In 332 BCE, Alexander the Great conquered Egypt. When he became pharaoh, he gained access to all the records and treasures in Egypt, including but not limited to the whereabouts of Hermes’ tomb. Historical record says that he recovered the Emerald Tablet there, having traveled across the Libyan Desert to the temple at Siwa and then to the tomb itself. The Tablet was later put on display in the city of Alexandria, where the Hermetic scrolls were taken to be housed and studied. No matter what happened to the Tablet when Alexander left Egypt, copies of its content were made and translated into other languages, and soon made their way into Arabia before the destruction of the library at Alexandria. From there, they became integrated into Muslim lore and culture, and were carried into Spain by the Muslims, and from there made their way around Europe.
Although no one knows where Alexander was buried after his death, all accounts of the Emerald Tablet point to its being found in a cave in Tyana, in what is modern-day Turkey, by a young man born with the name Balinas. He later became known as Apollonius, the very same aforementioned Apollonius who wrote The Book of the Secret of Creation, also known as The Book of Causes.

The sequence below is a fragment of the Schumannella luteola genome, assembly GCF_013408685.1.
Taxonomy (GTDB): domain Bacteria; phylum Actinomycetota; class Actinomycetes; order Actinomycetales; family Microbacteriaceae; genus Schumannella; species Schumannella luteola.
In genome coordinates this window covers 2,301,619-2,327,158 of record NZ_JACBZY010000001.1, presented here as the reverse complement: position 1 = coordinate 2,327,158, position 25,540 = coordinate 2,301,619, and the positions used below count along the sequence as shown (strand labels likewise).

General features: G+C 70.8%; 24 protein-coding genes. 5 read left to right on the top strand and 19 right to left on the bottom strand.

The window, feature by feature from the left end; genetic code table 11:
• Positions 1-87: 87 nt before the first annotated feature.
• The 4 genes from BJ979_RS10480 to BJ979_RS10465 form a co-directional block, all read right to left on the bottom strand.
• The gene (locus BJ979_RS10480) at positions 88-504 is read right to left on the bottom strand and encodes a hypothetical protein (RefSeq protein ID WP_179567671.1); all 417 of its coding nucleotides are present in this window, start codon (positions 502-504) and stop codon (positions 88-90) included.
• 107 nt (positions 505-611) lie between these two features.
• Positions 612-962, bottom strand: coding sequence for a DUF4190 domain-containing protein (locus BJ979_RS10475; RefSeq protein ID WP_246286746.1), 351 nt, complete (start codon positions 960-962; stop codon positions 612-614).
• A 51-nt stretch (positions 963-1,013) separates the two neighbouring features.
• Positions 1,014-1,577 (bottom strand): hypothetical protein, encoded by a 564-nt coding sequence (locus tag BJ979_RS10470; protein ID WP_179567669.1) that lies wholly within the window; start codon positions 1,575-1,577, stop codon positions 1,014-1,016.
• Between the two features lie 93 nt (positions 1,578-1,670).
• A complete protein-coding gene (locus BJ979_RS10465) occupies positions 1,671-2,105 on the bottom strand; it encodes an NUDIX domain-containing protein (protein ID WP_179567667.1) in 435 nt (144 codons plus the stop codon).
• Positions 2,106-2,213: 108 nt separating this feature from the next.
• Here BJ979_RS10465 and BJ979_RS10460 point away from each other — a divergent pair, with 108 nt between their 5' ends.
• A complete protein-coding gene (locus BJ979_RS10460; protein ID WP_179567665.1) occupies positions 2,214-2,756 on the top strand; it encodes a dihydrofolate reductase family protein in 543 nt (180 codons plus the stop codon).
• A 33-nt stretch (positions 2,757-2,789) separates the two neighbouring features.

As all of those identities come together, we see how alchemy could have begun, and then how it could have been passed down to the Arabs and to Apollonius to make its way into the texts from which we now have translations. Although the three-identity theory makes a fair amount of sense, it only allows for one true, original author of the Emerald Tablet. So it is here that we must decide for ourselves what we believe about Thoth. So much of history is lost to us that it is also entirely possible that Hermes Trimegistus was a pseudonym, and that the origin of the Emerald Tablet has absolutely nothing to do with the god of wisdom, thought, and writing.
After its beginning with the Emerald Tablet, alchemy flourished in Egypt. They experimented and began the theory of alchemy that we are more familiar with – that base metals can be transformed into gold. The Egyptians embalmed metals dug out of the black earth and “revived them” in attempt to make gold. This embalming process was also applied to their dead; the ancient Egyptians had taken notice of how materials acted on life and the spirit.
Moving on from the transmutation of base metals, Egyptian alchemy became what scientists generally accept as the beginnings of chemistry. Hieroglyphic scenes found in Egypt depict men working with metals and herbs. They depict pouring, changing, healing, and more – many things that would produce effects that were at the time unexplainable.